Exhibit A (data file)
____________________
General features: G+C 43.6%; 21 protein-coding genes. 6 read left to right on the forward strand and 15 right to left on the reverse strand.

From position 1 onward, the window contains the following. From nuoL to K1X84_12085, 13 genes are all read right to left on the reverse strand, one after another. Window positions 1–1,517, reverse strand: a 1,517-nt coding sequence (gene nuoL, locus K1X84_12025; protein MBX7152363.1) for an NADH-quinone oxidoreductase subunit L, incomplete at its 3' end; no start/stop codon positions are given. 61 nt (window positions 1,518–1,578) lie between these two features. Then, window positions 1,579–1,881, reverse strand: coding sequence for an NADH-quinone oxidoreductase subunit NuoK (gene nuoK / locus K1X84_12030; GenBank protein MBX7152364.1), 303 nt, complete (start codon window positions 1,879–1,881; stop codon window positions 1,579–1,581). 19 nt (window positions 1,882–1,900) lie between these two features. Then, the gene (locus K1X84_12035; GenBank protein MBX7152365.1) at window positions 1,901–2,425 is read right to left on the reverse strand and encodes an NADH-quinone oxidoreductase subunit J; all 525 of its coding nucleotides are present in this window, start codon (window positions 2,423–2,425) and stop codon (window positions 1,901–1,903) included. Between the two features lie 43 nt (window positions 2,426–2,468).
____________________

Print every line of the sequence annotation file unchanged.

General features: G+C 43.6%; 21 protein-coding genes. 6 read left to right on the forward strand and 15 right to left on the reverse strand.

From position 1 onward, the window contains the following. From nuoL to K1X84_12085, 13 genes are all read right to left on the reverse strand, one after another. Window positions 1–1,517, reverse strand: a 1,517-nt coding sequence (gene nuoL, locus K1X84_12025; protein MBX7152363.1) for an NADH-quinone oxidoreductase subunit L, incomplete at its 3' end; no start/stop codon positions are given. 61 nt (window positions 1,518–1,578) lie between these two features. Then, window positions 1,579–1,881, reverse strand: coding sequence for an NADH-quinone oxidoreductase subunit NuoK (gene nuoK / locus K1X84_12030; GenBank protein MBX7152364.1), 303 nt, complete (start codon window positions 1,879–1,881; stop codon window positions 1,579–1,581). 19 nt (window positions 1,882–1,900) lie between these two features. Then, the gene (locus K1X84_12035; GenBank protein MBX7152365.1) at window positions 1,901–2,425 is read right to left on the reverse strand and encodes an NADH-quinone oxidoreductase subunit J; all 525 of its coding nucleotides are present in this window, start codon (window positions 2,423–2,425) and stop codon (window positions 1,901–1,903) included. Between the two features lie 43 nt (window positions 2,426–2,468).